An Historical Overview of Lyme Regis

Humble Origin

In the Middle Ages Lyme expanded rapidly as a port trading mainly wool for wine with our closest neighbours. It was granted a Royal Charter by Edward 1st in 1285 who also ordered a galleon of 120 oars to be built in the Lyme Shipyard.

Elizabethan Lyme

  In Elizabethan England the town reached its zenith of wealth and influence. The port in 1589 was listed as the third largest in the country, after London and Bristol.

The first ship to reach West Africa, the Gold Coast, as it was known, the 'Cherubim' was built by Lyme shipwrights. Many became wealthy through trade and buccaneering. Sir George Somers colonized Bermuda which he accidently discovered when shipwrecked on a voyage to resupply the settlement Sir Walter Raleigh, a frequent visitor to Lyme had established in Jamestown, Virginia.

Ships from Lyme were sailing the 4 corners of the known world.

The Civil War

  Ever nonconformist in outlook Lyme favoured  Parliament in the Civil War. In 1644 the town heroically survived an 8 week siege by Royalist forces of superior strength. The women of Lyme played a vital role in the town’s defence.

In the same turbulent century Lyme’s puritan credentials encouraged the Duke of Monmouth to land in 1685 to persue his claim to the throne against his catholic uncle James 2nd. During his three days in Lyme many local people flocked to Monmouth’s cause. After his defeat at Sedgemoor the whole of the West Country suffered in the bloody assizes which followed under Judge Jeffries. 12 local men were executed on the spot where Monmouth landed while Judge Jeffries dined in the Great House on Broad Street.

18th Century Fall and Rise

  The 18th century saw the decline of the Cobb as a major port as it became too small for the larger ships being built. The town fell into disrepair and mismanagement at the hands of a Bristol family, the Fanes, who were only interested in the 2 parliamentary seats.

On a lighter note, in 1725 a great scandal was caused by the attempt of a young Henry Fielding, (yes, he of Tom Jones fame) to abduct a young local heiress. 

In 1758 with the building of a carriage road and the vision and generosity of Thomas Hollis, Lyme’s great benefactor, the town was reborn as a fashionable Georgian 'watering place' described in one Georgian travel guide as 'the Naples of the South'.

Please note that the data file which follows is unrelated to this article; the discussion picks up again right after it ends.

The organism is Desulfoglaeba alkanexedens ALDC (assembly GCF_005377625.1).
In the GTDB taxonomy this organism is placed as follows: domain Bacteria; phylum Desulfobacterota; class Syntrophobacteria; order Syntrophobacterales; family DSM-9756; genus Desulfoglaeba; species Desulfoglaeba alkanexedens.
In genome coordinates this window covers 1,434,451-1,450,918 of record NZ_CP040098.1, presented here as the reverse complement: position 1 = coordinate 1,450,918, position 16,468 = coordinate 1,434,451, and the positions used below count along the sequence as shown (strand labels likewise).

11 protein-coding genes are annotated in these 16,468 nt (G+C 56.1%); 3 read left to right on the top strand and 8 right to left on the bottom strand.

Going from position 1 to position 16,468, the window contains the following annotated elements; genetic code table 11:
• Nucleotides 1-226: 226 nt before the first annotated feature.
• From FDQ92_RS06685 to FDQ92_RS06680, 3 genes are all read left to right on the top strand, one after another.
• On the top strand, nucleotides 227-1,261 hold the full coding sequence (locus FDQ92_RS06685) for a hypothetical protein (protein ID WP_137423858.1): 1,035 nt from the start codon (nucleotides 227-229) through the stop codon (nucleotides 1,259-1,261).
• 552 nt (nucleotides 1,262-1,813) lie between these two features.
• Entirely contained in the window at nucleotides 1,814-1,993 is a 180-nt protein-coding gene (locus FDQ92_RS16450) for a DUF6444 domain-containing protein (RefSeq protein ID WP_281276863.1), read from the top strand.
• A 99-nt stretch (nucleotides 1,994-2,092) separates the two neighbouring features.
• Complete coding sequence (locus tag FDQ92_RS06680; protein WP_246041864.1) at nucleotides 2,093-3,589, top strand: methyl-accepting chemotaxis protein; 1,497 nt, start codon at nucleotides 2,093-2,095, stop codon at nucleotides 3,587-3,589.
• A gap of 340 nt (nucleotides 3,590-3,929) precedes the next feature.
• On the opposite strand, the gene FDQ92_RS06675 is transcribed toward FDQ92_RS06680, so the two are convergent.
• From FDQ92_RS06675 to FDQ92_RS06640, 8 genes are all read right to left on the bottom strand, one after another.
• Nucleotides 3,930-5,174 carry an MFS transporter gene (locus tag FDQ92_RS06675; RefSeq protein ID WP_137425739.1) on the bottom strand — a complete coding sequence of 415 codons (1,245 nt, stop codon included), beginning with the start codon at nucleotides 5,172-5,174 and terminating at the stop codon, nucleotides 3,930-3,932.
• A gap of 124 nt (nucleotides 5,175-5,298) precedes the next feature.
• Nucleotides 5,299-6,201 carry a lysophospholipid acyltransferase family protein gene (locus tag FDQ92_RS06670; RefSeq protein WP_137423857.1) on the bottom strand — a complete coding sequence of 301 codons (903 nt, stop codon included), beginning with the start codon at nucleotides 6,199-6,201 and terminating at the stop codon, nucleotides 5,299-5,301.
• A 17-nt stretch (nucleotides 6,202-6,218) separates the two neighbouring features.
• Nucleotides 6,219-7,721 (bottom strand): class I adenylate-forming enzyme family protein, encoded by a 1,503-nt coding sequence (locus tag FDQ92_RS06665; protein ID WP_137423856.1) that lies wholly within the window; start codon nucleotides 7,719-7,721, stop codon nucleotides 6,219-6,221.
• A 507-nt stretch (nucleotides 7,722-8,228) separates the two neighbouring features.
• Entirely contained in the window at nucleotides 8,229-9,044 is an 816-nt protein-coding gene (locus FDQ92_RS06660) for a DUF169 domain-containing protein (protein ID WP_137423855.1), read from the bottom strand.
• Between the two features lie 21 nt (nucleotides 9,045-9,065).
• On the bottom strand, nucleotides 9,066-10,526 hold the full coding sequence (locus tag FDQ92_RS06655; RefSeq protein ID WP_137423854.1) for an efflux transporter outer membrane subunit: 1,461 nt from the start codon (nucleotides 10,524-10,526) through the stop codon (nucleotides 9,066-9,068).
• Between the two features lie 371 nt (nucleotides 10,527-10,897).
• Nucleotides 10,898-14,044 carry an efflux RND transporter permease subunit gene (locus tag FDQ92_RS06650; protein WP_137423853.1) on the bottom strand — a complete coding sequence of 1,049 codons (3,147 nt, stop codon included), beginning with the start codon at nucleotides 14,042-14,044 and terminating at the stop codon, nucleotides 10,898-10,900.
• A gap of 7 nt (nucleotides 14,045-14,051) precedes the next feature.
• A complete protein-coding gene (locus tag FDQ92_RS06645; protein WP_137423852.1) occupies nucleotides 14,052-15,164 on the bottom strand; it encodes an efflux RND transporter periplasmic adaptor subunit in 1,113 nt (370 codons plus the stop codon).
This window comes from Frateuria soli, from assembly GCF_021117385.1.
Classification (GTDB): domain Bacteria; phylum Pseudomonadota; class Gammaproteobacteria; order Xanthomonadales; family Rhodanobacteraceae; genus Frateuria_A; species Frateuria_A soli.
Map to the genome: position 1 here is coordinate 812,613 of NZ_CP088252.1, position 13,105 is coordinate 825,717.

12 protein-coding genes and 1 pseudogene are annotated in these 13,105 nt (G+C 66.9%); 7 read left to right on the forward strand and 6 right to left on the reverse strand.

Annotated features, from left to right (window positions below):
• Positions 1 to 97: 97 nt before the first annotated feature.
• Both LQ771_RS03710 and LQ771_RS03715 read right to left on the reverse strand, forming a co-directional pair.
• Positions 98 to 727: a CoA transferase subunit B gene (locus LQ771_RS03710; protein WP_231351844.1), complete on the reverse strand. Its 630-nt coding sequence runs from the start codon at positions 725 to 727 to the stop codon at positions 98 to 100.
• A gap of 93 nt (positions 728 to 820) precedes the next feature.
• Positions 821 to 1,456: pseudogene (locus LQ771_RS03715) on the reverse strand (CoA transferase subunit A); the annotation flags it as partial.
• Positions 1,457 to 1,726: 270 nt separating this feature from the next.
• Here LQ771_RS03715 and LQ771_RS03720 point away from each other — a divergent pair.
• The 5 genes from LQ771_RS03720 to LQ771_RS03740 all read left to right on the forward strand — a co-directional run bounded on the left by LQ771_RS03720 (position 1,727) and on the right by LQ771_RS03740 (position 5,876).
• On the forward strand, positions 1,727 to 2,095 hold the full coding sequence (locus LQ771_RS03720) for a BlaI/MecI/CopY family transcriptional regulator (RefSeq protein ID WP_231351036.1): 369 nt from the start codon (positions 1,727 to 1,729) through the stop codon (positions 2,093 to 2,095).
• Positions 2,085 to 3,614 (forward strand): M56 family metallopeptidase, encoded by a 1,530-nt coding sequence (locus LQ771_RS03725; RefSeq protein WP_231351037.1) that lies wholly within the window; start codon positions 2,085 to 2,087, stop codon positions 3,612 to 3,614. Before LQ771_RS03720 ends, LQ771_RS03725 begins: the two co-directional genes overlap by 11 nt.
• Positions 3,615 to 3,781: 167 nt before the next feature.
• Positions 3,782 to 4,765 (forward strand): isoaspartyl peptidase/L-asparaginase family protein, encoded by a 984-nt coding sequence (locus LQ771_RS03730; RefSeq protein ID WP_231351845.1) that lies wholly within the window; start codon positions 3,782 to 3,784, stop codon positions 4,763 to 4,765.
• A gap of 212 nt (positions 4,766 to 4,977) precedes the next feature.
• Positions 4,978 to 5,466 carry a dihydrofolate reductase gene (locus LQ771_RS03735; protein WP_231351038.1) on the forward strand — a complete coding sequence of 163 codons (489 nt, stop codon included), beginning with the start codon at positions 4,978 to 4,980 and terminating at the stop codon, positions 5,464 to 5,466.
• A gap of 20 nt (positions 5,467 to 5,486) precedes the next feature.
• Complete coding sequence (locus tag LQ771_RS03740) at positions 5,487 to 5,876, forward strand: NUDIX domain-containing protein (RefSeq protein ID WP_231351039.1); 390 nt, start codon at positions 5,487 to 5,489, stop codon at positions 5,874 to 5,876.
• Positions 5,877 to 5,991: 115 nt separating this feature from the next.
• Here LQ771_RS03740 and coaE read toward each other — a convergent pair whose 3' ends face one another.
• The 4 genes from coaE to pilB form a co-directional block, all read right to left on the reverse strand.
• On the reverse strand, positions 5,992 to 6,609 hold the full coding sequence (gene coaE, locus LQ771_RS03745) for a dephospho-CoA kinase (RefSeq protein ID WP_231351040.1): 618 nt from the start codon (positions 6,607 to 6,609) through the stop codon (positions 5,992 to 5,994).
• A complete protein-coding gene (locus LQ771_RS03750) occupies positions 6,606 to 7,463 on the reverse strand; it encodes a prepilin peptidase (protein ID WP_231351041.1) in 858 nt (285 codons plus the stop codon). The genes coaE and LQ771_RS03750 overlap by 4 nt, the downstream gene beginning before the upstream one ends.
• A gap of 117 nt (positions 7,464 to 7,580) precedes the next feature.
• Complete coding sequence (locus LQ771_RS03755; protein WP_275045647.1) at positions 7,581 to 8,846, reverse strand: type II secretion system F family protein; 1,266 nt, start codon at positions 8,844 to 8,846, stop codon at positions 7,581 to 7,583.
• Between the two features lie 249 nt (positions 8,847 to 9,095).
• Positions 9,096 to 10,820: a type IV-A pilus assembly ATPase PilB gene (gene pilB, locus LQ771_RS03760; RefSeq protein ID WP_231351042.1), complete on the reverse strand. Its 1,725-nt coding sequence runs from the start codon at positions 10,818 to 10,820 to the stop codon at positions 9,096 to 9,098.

Hollis gave money for the Assembly Rooms and brought his friend prime minister Chatham (Pitt the Elder) and his son, later our youngest prime minister, William Pitt the Younger to the town. The Assembly Rooms gave Lyme a season, so vividly illustrated in Jane Austin's 'Persuasion.'

Jane Austin & Mary Anning

  Jane Austin danced in the Assembly Rooms in 1803 and 1804 and set “Persuasion” in Lyme and Bath. 

The young Mary Anning started her career as a 'fossilist' and as her fame and news of her discoveries spread, she was sought after in Lyme by famous visitors such as Frederick King of Saxony who visited her in her little shop on Broad Street.  She later complained he didn't buy much, but asked for her autograph.

Victorian Beach Culture

The Victorian era saw the beginning of a beach culture with bathing machines and indoor salt water baths. James McNeil Whistler painted, Franz Liszt gave a piano concert, and literary figures such a Tennyson and Browning passed through the town. 1903 saw the completion of a rail link with Axminster which brought in many new tourists. Sadly it was discontinued in the Beeching reforms of the 1960s.

Renewal and Reinvention

In 1927 the Assembly Rooms gave way to a car park to accommodate the 'new' motor vehicles. 

1974 saw the filming of 'Persuasion' for TV and in 1980 the iconic film of John Fowles ‘The French Lieutenant’s Woman’ was made in Lyme. Fowles was a long time resident of the town and curator of Lyme Regis Museum. 

In the new Elizabethan age Lyme has recovered much if its former glory welcoming visitors from around the world. 

With new projects every season Lyme continues to reinvent itself to meet the challenges of every new season.  

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